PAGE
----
Violence Against Women in the Hebrew Bible
The Bible contains many instances of physical, sexual, and religious violence against women in biblical narratives, legal materials and prophetic rhetoric. The most brutal cases of sexual violence in narratives are often used to indicate significant dysfunction in society. These narratives of violence also treat women as the property of men. While many legal texts protect the rights of women, there are many laws that promote violence and blame the victim. The most pernicious example of violence against women appears in a number of prophetic books in which a marriage metaphor is employed. In these texts, God is described as a faithful husband and Israel (or Jerusalem) is described as a sexually promiscuous wife who is punished by exposure, beating, and rape. Only in recent decades have feminist readers of these texts pointed to the ways in which these texts reflect and reify violence against women.
The Bible contains many occurrences of violence against women. Some instances are explicit and others are subtle. In a number of biblical narratives, female characters are beaten, raped, mutilated, and killed. While physical violence is easy to identify, psychological violence is more difficult to discern, in part because we get little information about the inner lives of biblical characters. Violence against women can also be found within the legal sections of Torah. Finally, perhaps the most insidious type of violence against women appears in the form of metaphor in prophetic literature. It is important to note that we know very little about the real life experiences of violence for ancient Israelite woman. In other words, violence against women in the Bible is a literary convention.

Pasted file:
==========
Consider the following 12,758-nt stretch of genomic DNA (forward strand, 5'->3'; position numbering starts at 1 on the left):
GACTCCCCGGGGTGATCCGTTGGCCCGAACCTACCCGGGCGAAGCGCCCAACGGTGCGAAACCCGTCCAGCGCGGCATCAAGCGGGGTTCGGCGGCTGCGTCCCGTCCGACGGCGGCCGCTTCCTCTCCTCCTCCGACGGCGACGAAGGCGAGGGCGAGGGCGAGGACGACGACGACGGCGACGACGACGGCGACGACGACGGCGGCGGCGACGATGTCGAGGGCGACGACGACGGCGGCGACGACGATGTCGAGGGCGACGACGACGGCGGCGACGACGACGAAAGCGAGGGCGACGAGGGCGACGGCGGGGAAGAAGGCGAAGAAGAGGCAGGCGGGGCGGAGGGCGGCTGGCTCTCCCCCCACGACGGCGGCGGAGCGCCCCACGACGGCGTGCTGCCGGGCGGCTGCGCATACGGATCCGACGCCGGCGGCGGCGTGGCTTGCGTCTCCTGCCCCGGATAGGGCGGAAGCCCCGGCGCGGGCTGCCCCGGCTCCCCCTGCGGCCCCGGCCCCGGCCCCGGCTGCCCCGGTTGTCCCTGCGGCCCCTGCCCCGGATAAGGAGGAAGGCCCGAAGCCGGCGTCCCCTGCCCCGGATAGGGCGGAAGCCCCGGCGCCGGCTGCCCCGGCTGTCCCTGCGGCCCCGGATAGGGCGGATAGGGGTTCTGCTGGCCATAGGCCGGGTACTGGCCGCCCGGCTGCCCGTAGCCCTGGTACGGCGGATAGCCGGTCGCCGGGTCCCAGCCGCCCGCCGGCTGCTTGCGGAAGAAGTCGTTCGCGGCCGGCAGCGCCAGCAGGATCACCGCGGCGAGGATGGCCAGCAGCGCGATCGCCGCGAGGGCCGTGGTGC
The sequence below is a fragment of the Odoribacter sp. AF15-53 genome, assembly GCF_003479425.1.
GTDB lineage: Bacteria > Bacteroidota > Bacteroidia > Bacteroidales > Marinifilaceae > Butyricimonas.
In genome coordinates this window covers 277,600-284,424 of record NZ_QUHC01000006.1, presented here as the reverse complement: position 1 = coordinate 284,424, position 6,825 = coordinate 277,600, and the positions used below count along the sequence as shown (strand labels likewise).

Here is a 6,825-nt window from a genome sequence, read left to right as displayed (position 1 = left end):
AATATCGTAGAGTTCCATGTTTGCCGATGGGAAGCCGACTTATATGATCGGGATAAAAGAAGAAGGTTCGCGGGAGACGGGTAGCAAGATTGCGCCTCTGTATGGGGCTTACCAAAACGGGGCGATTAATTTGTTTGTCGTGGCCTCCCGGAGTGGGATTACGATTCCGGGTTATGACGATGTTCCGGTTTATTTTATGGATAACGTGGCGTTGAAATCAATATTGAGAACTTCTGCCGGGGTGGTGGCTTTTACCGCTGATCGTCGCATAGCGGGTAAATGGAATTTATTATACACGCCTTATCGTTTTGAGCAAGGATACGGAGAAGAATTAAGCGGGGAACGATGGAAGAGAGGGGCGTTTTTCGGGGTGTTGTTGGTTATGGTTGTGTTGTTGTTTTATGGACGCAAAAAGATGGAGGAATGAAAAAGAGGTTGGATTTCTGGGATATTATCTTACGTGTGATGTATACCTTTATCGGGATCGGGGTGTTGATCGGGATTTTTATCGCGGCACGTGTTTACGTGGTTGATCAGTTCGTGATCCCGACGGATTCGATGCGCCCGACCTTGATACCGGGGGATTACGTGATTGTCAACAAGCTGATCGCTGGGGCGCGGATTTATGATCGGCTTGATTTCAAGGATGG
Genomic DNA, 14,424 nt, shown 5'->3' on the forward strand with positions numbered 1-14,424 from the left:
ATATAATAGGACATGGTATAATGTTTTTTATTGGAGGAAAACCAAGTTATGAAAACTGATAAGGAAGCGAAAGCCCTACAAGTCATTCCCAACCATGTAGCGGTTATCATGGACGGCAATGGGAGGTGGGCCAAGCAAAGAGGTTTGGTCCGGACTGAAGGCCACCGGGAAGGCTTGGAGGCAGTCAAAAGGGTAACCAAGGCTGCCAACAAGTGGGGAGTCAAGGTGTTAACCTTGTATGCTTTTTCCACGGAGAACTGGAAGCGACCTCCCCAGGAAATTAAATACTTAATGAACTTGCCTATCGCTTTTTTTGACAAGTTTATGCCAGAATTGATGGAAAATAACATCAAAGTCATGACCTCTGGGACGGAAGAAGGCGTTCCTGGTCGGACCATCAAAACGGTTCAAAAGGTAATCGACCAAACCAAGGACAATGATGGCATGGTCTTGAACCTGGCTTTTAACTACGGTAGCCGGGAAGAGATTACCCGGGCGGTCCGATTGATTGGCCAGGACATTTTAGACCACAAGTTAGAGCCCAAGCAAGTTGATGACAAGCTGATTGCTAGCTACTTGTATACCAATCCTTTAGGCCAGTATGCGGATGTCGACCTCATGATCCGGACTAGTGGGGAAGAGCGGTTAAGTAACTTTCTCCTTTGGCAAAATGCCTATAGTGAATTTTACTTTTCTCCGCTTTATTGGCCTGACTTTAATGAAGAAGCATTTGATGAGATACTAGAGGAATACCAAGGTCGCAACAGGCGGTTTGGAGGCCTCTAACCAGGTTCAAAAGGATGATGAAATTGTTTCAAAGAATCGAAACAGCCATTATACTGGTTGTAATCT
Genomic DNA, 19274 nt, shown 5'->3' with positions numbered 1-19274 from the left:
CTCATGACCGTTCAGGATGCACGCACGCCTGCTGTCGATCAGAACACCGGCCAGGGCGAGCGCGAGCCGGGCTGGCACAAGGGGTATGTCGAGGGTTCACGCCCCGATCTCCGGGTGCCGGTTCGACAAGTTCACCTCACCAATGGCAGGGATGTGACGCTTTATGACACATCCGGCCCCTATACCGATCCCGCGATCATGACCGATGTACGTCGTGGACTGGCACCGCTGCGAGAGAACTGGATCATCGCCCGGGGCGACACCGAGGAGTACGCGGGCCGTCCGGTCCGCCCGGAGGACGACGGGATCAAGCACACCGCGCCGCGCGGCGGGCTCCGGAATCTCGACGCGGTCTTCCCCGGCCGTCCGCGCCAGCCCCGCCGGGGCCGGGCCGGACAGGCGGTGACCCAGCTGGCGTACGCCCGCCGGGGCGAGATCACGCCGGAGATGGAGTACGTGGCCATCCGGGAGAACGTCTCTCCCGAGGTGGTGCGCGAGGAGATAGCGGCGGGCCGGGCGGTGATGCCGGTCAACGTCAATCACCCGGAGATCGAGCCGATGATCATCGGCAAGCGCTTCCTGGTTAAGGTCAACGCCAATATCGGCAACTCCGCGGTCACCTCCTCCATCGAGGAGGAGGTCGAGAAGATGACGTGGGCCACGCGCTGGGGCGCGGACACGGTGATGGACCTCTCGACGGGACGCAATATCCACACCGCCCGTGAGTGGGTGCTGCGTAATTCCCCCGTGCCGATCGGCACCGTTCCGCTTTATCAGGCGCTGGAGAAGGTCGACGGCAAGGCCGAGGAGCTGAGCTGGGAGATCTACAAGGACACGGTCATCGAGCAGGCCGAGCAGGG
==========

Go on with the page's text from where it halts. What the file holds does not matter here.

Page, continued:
The first systematic study of violence against women in biblical narrative was Phyllis Trible’s Texts of Terror, in which she tells the stories of Hagar, the princess Tamar, the unnamed concubine of Judges, and Jephthah’s daughter without downplaying the pain and the violence of these stories. Since this groundbreaking work, a plethora of studies on violence in the Bible, and specifically violence against women, has emerged.
Sexual Violence Against Women in Biblical Narratives
The most brutal cases of sexual violence against women are often a sign of societal breakdowns and a prelude to large-scale massacres. When Dinah is raped by Shechem, the prince of the city with the same name (Genesis 34), Dinah’s brothers take the assault as a matter of family honor and use the opportunity to massacre all the inhabitants of the town. The end of the Book of Judges functions rhetorically to convince its readers that without a monarchy, society will fall into chaos. In this context, we encounter Judges 19–20, a narrative in which a host offers to throw the women of his household out into the street where a pack of men are intent on raping the male visitor. One of the women, who is never named, is gang raped, killed, and mutilated. This act leads to a civil war among the tribes of Israel. In 1 Samuel, when one of David’s sons, Amnon, rapes his half-sister Tamar, a feud among brothers ensues, and Amnon is ultimately killed by his brother Absalom (1 Samuel 13). In none of these cases does the text express any concern about the women themselves; they function as pawns in larger narratives of violence. While nobody comforts Dinah or Tamar, there is an acknowledgement that these types of behaviors should not be the norm. These are narratives of violence and strife.
Other Cases of Violence Against Women in Biblical Narratives